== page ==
Mashed Potatoes, Made with Love

Ceci M. is currently a senior at SYA Spain and a blogger for the Campus Reporter program. She comes to SYA from St. Andrew's Episcopal School in Texas.

My host mom still talks about her former SYA student’s riquísima apple pie. With high expectations to live up to, I was planning an elaborate Thanksgiving dinner by mid-November. There would be some tweaks. For one, I would celebrate the holiday with my host family on the following Saturday, because—and this may surprise you—Thanksgiving is not a thing in Spain. Instead of turkey, we would eat chicken. I would not dare take on the novel task of stuffing a bird, and plus, chicken just tastes better. But some traditions were a must. I had compelled my grandmother to share her infamous mashed potato recipe with me. With an unprecedented amount of  butter on my grocery list, this Thanksgiving would be a smashing success. 

The day started with a two-hour outing to buy groceries. My host mom and I tackled the human labyrinth at the Mercado Central, the predictable buzz at Mercadona, and the eager crowd inside La Magdalena, an old bakery. We chatted the whole time, our conversation only pausing to chat with friends we ran into on the street. Arriving home weighed down with bags, I was excited for an eclectic Thanksgiving. 

Some background: I am a great sous chef. But I have little experience as a kitchen jefa. In this terrain, my mother (the biological one) is unchallenged. In Spain, I play a similar secondary role. My host dad went to cooking school, and I enjoy helping him prepare dinner (or rather, leaning against the counter and asking him questions as I admire his effortless chopping, sauteing, and searing). Thanksgiving, supposedly in my realm of expertise, gave me the opportunity to lead the cooking. Feeling unqualified with a huge knife in my hand, I was immediately conscious of my inexperience.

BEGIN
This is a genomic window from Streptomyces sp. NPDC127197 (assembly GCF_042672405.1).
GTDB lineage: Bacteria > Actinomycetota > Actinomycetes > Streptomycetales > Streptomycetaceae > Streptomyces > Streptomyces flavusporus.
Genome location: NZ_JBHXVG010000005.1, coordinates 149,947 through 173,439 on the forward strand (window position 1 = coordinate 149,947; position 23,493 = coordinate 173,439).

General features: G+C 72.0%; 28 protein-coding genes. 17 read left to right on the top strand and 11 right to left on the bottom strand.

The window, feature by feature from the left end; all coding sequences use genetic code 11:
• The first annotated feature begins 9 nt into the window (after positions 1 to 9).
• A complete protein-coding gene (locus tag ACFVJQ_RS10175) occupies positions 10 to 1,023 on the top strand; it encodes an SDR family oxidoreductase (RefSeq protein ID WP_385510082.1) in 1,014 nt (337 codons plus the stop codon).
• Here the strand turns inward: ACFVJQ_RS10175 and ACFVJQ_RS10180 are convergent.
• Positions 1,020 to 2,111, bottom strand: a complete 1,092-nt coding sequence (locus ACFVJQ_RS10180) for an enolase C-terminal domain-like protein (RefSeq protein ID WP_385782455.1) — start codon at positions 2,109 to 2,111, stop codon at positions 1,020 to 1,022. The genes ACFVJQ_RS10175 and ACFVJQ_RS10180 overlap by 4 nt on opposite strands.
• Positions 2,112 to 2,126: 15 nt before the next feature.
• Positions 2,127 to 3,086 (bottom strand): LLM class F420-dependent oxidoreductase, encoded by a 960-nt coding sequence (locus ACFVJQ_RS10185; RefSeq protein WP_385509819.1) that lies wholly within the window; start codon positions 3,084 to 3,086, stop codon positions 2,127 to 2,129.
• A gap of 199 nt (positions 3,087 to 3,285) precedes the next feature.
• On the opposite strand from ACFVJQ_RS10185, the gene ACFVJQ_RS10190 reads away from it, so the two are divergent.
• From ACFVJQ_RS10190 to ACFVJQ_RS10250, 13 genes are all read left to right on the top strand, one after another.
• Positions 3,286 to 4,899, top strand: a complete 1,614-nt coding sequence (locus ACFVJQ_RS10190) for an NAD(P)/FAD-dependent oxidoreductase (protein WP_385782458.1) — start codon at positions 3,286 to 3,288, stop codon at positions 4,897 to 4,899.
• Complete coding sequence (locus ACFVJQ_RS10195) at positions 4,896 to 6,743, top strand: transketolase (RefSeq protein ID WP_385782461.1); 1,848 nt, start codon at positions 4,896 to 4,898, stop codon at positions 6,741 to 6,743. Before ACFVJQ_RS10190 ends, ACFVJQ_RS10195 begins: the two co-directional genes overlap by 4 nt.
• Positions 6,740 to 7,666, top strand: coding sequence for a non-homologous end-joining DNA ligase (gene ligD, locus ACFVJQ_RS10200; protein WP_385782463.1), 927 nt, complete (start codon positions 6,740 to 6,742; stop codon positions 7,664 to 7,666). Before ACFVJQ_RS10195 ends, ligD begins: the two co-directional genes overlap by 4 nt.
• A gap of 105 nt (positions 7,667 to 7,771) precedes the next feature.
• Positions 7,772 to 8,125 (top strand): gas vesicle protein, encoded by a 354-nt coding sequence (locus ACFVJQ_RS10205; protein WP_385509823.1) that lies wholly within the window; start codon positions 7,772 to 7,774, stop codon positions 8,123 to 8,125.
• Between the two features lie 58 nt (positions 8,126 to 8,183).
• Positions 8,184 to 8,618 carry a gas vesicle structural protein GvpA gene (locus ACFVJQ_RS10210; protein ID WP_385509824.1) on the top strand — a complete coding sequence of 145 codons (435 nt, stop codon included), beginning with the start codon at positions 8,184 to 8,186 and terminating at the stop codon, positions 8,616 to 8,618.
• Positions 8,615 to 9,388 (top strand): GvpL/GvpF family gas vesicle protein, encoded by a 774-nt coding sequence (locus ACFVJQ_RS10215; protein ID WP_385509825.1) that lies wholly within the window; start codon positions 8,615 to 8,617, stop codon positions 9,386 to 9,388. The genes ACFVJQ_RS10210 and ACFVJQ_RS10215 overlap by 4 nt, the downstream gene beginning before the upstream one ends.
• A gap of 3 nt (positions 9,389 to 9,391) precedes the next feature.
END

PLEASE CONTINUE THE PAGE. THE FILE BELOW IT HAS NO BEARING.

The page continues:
My host family, this time, played “sous chef.” My host dad, mom, and sister asked every ten minutes what they could do to help. My host brother told me to tell him when it was time to make the apple pie so he could arrange the slices of fruit to his aesthetic liking. “Espera,” I would say, and give my task force an order after studying the recipes I had written down. Five is a crowd in a tiny Spanish kitchen, but a remarkably efficient one. In a team effort, we finished cooking in two hours.

We set the products of our toil in a beautiful arrangement on the table, took the obligatory photos, and sat down to eat. The chicken: delicious. The gravy: rich. The honey butter: scrumptious. The potatoes: so moreish that my host dad requested seconds. He took a healthy spoonful and found an unpleasant surprise. With an inquiring, concerning expression on his face, he began to pull something out of his mouth. He kept going until the end of a long brown hair emerged. With groceries to feed a village, I had forgotten to buy one vital ingredient: a hairnet. 

My face turned as red as cranberry sauce. As an outsider living in Spain, I have had to assume a kind of inferiority. Immersion is adaptation, and absorbing the Spanish culture and language has compelled me to surrender many of my habits and most of my pride. Embarrassing situations—dinner disasters, for example—demand humility. Upon seeing what belongs on my head in a dinner dish, my only option was to laugh at myself and hope that the flavor of the mashed potatoes outshined its unwelcome obstacles. Luckily, my host family was laughing too. And still enjoying every bite.

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